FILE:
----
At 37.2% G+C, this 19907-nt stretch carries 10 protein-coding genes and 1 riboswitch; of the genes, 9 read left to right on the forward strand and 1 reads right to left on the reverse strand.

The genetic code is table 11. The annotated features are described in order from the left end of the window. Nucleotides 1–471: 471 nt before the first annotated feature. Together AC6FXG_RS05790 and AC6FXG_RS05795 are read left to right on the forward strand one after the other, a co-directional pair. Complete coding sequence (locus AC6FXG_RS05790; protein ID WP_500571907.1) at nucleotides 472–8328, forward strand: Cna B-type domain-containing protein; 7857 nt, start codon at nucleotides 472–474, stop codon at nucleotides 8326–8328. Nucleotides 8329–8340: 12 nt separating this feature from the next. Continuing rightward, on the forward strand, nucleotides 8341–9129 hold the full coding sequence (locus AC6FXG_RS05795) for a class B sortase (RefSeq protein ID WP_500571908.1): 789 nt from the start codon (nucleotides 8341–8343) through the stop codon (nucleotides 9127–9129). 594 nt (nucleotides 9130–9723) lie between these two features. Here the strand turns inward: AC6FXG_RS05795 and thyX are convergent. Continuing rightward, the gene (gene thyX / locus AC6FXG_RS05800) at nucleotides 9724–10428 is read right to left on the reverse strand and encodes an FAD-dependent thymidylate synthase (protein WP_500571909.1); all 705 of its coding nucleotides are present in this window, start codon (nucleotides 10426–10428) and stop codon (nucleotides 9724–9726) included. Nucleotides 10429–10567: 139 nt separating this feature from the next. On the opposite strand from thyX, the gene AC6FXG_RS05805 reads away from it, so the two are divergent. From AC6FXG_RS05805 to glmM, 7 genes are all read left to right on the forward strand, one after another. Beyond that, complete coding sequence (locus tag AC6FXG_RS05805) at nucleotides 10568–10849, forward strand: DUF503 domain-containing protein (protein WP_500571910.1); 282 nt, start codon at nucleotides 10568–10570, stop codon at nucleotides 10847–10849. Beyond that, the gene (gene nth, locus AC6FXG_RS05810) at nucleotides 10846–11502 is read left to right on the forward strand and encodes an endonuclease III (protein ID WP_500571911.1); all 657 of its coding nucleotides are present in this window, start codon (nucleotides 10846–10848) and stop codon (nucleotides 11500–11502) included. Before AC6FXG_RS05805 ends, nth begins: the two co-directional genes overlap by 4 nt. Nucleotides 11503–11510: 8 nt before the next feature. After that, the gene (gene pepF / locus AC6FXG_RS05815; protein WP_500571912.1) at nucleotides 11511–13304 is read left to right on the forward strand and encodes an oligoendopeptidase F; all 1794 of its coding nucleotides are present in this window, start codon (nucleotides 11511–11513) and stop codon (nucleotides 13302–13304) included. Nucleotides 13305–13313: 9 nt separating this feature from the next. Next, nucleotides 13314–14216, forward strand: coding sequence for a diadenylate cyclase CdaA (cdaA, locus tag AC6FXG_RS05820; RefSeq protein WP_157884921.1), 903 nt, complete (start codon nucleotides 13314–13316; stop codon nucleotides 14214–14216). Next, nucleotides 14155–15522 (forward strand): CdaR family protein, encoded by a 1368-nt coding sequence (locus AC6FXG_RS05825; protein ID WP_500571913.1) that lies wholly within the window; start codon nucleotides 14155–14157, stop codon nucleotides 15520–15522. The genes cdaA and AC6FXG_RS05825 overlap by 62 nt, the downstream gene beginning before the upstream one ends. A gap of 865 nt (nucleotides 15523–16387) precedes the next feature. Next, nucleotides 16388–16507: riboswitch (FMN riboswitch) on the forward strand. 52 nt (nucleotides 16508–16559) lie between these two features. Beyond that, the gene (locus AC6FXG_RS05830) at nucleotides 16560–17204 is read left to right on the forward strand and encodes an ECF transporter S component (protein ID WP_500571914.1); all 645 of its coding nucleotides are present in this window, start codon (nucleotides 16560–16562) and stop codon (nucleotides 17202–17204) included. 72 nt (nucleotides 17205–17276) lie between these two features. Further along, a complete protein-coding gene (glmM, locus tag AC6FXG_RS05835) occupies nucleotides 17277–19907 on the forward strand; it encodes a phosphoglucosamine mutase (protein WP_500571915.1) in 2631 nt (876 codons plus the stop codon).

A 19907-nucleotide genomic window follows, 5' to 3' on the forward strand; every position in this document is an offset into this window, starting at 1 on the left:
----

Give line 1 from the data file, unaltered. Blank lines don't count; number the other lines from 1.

At 37.2% G+C, this 19907-nt stretch carries 10 protein-coding genes and 1 riboswitch; of the genes, 9 read left to right on the forward strand and 1 reads right to left on the reverse strand.